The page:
Wormald is the winner of the 2022 Bayside Acquisitive Art Prize and the 2022 Grace Cossington Smith Early Career Award. She has also been a finalist in the Bayside Art Prize (2020, 2017), Darebin Art Prize (2017, 2015), Bruny Island Art Prize (2016), City of Albany Art Prize (2015), Geelong Contemporary Art Prize (2018 and 2014), the John Leslie Art Prize (2016, 2014 – Highly Commended, 2012), the Macquarie Group Prize for Emerging Artists (2013), and the Banyule City Prize for Works on Paper (2013).

Her work is held in the ACU, Artbank, Bayside Gallery, Gippsland Art Gallery, Darebin City Council, Macquarie Group, Horsham Regional Art Gallery, Fiona Myer, Artisit and Joyce Nissan Collections.


Daine Singer
b.1980 Victoria, Australia. Lives Naarm/Melbourne

Daine Singer is a curator and art dealer. Since 2011 she has run her own independent gallery, representing a group of fifteen artists from Australia and New Zealand with a dynamic program that includes solo exhibitions by gallery artists, as well as projects by unrepresented artists and occasional curated exhibitions. As an adjunct to the exhibition program, she has also published four limited edition artist books through her independent small press, VERSION: Lane Cormick NOHARDATTACK, Jordan Marani EGGS, Kate Moss Wild Thoughts and Peter Davidson Words/ Lines.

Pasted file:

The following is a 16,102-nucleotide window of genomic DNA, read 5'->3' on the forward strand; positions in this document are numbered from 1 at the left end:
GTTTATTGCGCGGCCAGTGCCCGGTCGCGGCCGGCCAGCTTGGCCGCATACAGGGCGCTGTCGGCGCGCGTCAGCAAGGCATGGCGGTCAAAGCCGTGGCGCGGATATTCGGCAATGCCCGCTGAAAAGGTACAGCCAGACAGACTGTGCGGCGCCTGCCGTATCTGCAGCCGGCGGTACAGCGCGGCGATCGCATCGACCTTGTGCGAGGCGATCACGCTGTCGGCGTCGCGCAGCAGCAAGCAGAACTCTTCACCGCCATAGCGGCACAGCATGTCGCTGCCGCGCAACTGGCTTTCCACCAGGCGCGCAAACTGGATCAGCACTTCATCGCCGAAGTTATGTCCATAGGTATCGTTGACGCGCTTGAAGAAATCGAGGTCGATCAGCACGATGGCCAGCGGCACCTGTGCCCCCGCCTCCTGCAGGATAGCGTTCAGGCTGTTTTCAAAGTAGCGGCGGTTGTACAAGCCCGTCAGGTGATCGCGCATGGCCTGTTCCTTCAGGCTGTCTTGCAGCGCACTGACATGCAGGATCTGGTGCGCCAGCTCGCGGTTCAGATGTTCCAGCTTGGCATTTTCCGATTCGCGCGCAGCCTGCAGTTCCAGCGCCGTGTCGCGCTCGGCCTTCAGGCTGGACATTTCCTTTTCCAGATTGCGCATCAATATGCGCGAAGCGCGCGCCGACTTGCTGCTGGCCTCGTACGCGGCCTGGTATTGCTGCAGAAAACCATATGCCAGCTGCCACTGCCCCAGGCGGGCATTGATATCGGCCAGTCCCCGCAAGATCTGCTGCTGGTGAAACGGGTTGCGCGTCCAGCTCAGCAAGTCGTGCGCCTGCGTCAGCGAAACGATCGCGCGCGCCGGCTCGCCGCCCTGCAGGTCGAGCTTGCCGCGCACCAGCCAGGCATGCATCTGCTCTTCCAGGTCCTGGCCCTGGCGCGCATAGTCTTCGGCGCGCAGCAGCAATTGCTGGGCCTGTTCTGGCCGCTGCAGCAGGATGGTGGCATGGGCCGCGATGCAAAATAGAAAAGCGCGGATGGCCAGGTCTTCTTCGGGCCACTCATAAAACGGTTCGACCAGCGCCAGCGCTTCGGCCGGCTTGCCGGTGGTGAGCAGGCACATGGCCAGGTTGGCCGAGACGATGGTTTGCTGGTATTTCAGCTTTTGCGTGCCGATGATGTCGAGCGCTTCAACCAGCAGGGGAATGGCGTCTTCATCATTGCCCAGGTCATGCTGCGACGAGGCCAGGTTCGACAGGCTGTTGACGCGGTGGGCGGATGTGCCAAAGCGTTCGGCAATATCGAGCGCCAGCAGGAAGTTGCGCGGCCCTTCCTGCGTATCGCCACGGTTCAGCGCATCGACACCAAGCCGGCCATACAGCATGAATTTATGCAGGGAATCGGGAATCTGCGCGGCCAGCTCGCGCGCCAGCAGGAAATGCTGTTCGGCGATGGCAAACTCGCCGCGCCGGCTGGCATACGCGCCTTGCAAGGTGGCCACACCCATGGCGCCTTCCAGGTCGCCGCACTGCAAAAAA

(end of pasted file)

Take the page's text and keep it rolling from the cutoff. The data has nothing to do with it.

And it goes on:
Curatorial projects external to her gallery program include Experimenta Utopia Now: International Biennial of Media Art (curatorium, touring Australia 2010-2011), Dream Weavers (CAST Gallery, Hobart 2010), Draw the Line: the Architecture of Lab (National Gallery of Victoria 2009), The Nauru Elegies (DJ Spooky and Annie K Kwon, Experimenta at Blindside and Shed 4, 2010) and Big Screen Shorts (Federation Square 2010).

Before opening her own gallery, Singer has held positions including Gallery Manager at Anna Schwartz Gallery, Associate Curator at Experimenta Media Arts, and Curator at the Museum of Chinese Australian History. She has a BA (art history and history), Grad Dip in Arts Management, and Master of Art Curatorship from the University of Melbourne. Singer currently sits on the Business Advisory Council of the City of Yarra and the MLC Friends of Art Committee, previously she has been a board member of Blindside. She has been a mentor to the University of Melbourne’s Arts Career Mentoring Program, the Seventh Gallery Emerging Curator Program, Wundergym, Contemporary Art Tasmania’s Shotgun program, and The Smith Family’s iTrack Mentor program.